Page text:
David Limbaugh

It's time we call political correctness what it is: a liberal code of thought, speech and conduct. Anyone who thinks conservatives are behind any of this lunacy is either uninformed or being dishonest.

 The Faculty of Arts and Science (FAS) at Harvard University issued a no-confidence vote this week condemning university president Lawrence H. Summers. The stated reasons for the censure, according to the New York Times, were "longstanding dissatisfaction with his management style and, to a lesser extent, his remarks in January about women in science."

 To a lesser extent? Right. How many believe Dr. Summers would have incurred the wrath of the academics had he not opened his mouth in a closed meeting in which he threw open for discussion the theory that women, in general, have less aptitude in science and math than men?

 Do you not remember the uproar that ensued following his remarks: the outrage of women and the emotional response of one female academic leaving the room in a huff? Are you aware that Dr. Summers has been spending the last several weeks, perhaps months, groveling to the individual members of the FAS, trying to prostitute himself back in their favor?

 The action of the FAS is disgraceful and serves as a damning indictment of the state of academic inquiry among our universities today. We are not talking about some ragtag junior college here, folks, but the most celebrated, august, nonpareil Ivy League university in the universe: Harvard.

 The FAS just could not abide the suggestion that women might have different intellectual strengths from men. It not only wouldn't accept Summers' apology, it virtually demanded his head and permanently tarnished his reputation.

 The dirty secret -- at least it's a secret to liberals -- is that political correctness, emanating as it does from a liberal mindset, is not open-minded, it's not inviting, and it's not progressive or enlightened. It is the antithesis of what liberalism claims to be all about.

 No, the liberal code is illiberal, it's close-minded, censorial, tyrannical, oppressive, uncompassionate, intolerant, anti-libertarian, anti-intellectual, anti-academic inquiry, arrogant, proud and unforgiving.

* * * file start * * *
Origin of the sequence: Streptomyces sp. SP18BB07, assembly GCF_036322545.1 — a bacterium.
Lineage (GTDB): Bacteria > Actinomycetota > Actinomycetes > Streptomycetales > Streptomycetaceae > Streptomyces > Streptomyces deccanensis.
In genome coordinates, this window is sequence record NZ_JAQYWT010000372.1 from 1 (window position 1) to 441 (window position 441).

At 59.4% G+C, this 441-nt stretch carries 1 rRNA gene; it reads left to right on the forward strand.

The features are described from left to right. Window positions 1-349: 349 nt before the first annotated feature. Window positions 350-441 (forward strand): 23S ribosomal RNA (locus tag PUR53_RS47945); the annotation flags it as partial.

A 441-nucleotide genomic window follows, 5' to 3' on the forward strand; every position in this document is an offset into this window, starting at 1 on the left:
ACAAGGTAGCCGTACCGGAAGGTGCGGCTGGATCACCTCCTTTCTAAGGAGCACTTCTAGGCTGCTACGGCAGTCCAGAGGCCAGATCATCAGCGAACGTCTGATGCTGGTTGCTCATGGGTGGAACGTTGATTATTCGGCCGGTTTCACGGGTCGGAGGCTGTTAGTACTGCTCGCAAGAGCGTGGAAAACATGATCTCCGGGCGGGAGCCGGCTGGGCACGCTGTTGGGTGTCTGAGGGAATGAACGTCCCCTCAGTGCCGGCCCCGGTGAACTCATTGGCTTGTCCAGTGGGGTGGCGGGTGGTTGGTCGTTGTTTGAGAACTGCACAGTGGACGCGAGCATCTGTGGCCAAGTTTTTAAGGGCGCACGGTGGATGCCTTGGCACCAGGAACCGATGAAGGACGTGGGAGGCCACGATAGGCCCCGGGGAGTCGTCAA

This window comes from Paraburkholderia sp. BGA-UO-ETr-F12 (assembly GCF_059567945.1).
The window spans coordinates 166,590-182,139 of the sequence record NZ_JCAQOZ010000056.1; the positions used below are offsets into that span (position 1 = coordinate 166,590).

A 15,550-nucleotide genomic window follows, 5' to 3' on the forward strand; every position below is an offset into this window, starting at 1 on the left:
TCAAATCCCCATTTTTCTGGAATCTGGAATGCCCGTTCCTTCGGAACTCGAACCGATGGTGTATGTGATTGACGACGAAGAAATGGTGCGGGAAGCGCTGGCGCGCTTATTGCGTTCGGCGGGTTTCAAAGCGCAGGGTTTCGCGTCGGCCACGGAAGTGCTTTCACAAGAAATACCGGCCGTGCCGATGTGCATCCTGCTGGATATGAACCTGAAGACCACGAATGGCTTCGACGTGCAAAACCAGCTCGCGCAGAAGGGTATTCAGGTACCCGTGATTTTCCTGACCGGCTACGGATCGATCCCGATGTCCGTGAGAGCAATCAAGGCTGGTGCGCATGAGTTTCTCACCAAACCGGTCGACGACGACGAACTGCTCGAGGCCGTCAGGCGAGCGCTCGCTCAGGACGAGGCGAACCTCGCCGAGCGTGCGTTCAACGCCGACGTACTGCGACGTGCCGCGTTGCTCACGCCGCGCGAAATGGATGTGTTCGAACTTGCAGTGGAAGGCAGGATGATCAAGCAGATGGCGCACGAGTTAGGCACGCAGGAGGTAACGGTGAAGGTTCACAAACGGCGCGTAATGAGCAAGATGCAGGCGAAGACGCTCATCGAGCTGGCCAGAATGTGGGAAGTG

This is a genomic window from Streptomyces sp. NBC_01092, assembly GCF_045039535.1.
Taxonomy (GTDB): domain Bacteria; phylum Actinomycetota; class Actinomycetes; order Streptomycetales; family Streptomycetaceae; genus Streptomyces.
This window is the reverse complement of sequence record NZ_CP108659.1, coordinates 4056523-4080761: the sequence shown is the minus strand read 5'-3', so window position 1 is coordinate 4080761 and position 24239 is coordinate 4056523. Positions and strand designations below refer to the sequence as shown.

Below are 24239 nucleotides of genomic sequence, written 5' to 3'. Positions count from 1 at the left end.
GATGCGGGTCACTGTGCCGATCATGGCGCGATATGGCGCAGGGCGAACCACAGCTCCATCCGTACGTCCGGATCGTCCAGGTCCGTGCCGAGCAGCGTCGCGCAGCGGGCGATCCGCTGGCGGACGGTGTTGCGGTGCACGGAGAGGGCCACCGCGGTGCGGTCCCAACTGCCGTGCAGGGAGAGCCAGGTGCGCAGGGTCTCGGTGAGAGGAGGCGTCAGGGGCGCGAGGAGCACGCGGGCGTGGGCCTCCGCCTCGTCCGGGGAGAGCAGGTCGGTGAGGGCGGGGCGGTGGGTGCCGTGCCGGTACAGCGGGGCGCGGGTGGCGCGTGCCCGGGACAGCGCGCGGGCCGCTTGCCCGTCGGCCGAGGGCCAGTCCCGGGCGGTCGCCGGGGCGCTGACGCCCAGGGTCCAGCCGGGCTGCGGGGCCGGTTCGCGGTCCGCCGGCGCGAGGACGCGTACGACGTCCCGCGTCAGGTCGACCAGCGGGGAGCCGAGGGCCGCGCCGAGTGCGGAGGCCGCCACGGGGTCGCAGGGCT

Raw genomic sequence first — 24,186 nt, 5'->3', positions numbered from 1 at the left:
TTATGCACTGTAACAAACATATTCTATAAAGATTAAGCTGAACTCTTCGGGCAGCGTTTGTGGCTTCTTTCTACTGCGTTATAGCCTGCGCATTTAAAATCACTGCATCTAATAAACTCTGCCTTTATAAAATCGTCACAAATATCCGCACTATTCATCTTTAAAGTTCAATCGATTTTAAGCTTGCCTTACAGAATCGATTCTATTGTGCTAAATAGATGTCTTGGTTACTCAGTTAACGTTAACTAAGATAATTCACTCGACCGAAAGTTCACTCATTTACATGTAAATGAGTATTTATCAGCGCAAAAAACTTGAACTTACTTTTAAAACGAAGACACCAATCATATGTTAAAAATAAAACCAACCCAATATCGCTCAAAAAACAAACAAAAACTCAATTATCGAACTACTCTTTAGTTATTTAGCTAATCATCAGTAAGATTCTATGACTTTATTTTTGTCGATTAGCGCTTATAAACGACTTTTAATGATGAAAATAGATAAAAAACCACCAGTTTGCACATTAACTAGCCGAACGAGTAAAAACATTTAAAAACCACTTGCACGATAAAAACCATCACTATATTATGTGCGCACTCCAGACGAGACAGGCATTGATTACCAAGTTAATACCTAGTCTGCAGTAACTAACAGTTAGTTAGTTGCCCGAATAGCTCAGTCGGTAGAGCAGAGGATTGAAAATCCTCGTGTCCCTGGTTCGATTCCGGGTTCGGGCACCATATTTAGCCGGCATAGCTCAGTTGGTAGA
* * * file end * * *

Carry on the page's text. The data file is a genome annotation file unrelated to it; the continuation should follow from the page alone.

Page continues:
One outspoken professor, J. Lorand Matory, a professor of anthropology and African and African-American studies, was quite clear to reporters following the meeting that the beleaguered Summers should step down. "There is no noble alternative for him but resignation," said Matory.

 But not all the condemning FAS members were willing to go on the record, or even to disclose their position publicly. These FAS paragons of free and open debate insisted on having a secret ballot, making it that much easier for the cowardly thought police to affect their dirty work.

 If they felt so strongly and justified about their stance, why couldn't they do so out in the open? Don't give me any "fear of administrative retribution" garbage. It's obvious that Summers isn't the one doing the intimidating here, though you wouldn't know that by listening to the faculty bullies.

 In an ironic twist, one of those faculty members lambasted Summers for "intimidating faculty members and squelching debate." "There is a widespread dissatisfaction with his substantive decisions as well as style," said Professor Waters.

 Now isn't that special: the intimidating faculty condemning Summers for squelching debate when they just got through blistering him for trying to open academic debate on a subject they unilaterally deemed to be so offensive as to be beyond discussion. I wonder if it ever occurs to them that they work against their own purposes when they adopt this smothering, patronizing attitude about women, treating them as if they're just too delicate to be discussed. Their hypocrisy and lack of self-reflection knows no bounds.

 Yet William C. Kirby, the dean of FAS, had the audacity to suggest in a statement that the last few weeks had demonstrated "how willing we are to engage in a process of self-examination, for the betterment of this institution. ? I value the views of the faculty, and of President Summers, and I believe we are all committed to moving forward in a constructive fashion."

 How can anyone take such people seriously? They not only don't value President Summers' views (or those of anyone else who runs afoul of the "code"), they won't even let him bring certain subjects up for discussion. This isn't just thought control, it's thought prison.

 The Left is increasingly intellectually bankrupt and delusional. But worse, it has become boorishly dictatorial, not even sparing would-be allies, like Clintonite Lawrence Summers, from its hellish wrath, if they dare not just to disagree with their dogma, but to express a willingness to consider ideas the "code" forbids. 

David Limbaugh

David Limbaugh, brother of radio talk-show host Rush Limbaugh, is an expert on law and politics. He recently authored the New York Times best-selling book: "Jesus on Trial: A Lawyer Affirms the Truth of the Gospel."

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